“Great leaders do not create great movements. Great movements give rise to great leaders.... No movement can exist without in this case millions of ordinary men and women asserting themselves to demand dignity and their rights. So that’s what our movement is all about. That’s our past. That’s our present. That’s our future” (Feingold, 2010).

Paul will be missed, but his was not the only huge loss of 2010. Cartoonist, humorist, musician, and writer John Callahan also moved on during this year. Author of numerous cartoons depicting
disability with an eye toward moving people’s boundaries, Callahan’s autobiography, Don’t Worry: He Won’t Get Far on Foot (1990) remains a classic look into the life of becoming disabled and adapting to it. I never met Callahan, but his work impacted my Disability Culture perspectives and I read everything of his I could find. In the early days of presenting about Disability Culture I often passed his cartoons around the room and waited for a myriad of reactions, from laughter to “Oh, that’s gross.” Callahan constantly challenged our assumptions.
Too many others have left the planet this year to describe each in detail, but also missed will be disability rights activist and one of the founders of the oldest, ongoing Disability Pride Parades (in Chicago), Barb Bechdol; playwright and editor, Paul Kahn; writer and artist, Robert Mauro; photographer Tom Lee; musician and elder statesman William Loughborough; and activist Barbara Knowlen.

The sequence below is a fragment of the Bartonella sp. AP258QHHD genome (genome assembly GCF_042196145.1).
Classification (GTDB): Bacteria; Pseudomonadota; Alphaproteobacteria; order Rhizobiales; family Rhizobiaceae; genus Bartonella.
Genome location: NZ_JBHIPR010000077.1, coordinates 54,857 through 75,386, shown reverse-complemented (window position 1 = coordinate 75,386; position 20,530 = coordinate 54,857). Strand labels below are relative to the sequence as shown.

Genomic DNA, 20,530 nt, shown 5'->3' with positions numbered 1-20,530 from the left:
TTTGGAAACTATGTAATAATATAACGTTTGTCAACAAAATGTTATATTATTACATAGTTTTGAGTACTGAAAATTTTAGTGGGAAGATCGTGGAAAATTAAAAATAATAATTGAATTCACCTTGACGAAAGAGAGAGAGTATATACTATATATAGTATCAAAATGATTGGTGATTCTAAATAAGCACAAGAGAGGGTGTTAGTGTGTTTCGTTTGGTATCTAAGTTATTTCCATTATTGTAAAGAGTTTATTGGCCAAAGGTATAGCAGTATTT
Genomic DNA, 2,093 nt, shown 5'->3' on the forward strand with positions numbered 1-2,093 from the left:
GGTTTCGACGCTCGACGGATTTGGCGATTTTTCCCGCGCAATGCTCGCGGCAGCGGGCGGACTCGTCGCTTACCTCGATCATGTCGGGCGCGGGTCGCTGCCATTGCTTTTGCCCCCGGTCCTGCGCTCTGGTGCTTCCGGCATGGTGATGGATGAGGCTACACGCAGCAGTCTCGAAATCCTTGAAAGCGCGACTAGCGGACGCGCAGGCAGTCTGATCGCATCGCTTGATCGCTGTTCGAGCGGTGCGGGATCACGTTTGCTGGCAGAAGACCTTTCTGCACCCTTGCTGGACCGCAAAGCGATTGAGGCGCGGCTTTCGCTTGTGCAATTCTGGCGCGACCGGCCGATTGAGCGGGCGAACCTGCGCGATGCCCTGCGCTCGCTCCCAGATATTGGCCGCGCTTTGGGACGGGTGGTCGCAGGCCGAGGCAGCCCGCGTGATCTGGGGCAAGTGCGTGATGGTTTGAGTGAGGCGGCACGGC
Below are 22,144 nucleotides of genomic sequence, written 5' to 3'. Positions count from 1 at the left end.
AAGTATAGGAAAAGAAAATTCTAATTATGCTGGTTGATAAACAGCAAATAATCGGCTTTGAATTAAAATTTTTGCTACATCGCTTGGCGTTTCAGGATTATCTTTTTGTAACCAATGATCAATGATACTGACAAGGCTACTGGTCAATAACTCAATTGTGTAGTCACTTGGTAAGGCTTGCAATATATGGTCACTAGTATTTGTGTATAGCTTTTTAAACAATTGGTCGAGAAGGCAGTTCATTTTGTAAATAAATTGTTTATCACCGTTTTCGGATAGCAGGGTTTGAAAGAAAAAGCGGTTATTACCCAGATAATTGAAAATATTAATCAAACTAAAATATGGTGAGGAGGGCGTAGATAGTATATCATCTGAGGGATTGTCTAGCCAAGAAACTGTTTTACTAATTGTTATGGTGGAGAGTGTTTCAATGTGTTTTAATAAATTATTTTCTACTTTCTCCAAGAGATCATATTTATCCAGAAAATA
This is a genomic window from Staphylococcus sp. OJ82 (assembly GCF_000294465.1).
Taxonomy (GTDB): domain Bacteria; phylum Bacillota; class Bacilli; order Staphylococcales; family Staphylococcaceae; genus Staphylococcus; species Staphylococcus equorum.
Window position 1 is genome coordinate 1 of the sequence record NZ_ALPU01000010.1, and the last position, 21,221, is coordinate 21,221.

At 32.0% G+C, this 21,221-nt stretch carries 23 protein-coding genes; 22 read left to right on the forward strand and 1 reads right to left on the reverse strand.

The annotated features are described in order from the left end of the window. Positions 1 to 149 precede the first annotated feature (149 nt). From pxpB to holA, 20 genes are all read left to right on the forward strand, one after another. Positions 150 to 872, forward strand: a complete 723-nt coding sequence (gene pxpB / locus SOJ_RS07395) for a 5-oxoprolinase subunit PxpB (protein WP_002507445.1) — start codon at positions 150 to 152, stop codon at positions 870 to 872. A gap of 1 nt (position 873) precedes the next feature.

Two deaths—more personal and local—of this year include Tom Carter, a colleague from El Paso, who directed an independent living center there at the same time I directed one in Norman, Oklahoma and Mitch Stuart in Honolulu. Mitch was a person with a developmental disability who served on some Center on Disability Studies committees. He was also a recruiter for the Self-Advocacy Advisory Council. A perfect job for Mitch, whose booming voice and enthusiasm were hallmarks of his presence.
After writing and submitting this piece, we learned of the passing of another giant of the disability rights movement, Paul Miller, a former RDS Distinguished Fellow, who relinquished that title when he went to work in the Obama administration. Paul also worked in the Clinton administration, where he was instrumental in hiring persons with disabilities to work in Washington, D. C. An attorney and an advocate, Paul lived in Seattle, Washington, where he was Henry M. Jackson Professor of Law at the University of Washington and director of its disability studies program.
Each of these individuals in some way bettered others and the cause of disability rights. While they have moved on, we who remain have plenty left to do. “Martyrs” concludes:
These tales we tell have begun
Songs and poems and stories in all their glories
These tales we tell have begun
I don't believe an ending will ever come. (lines 86-90)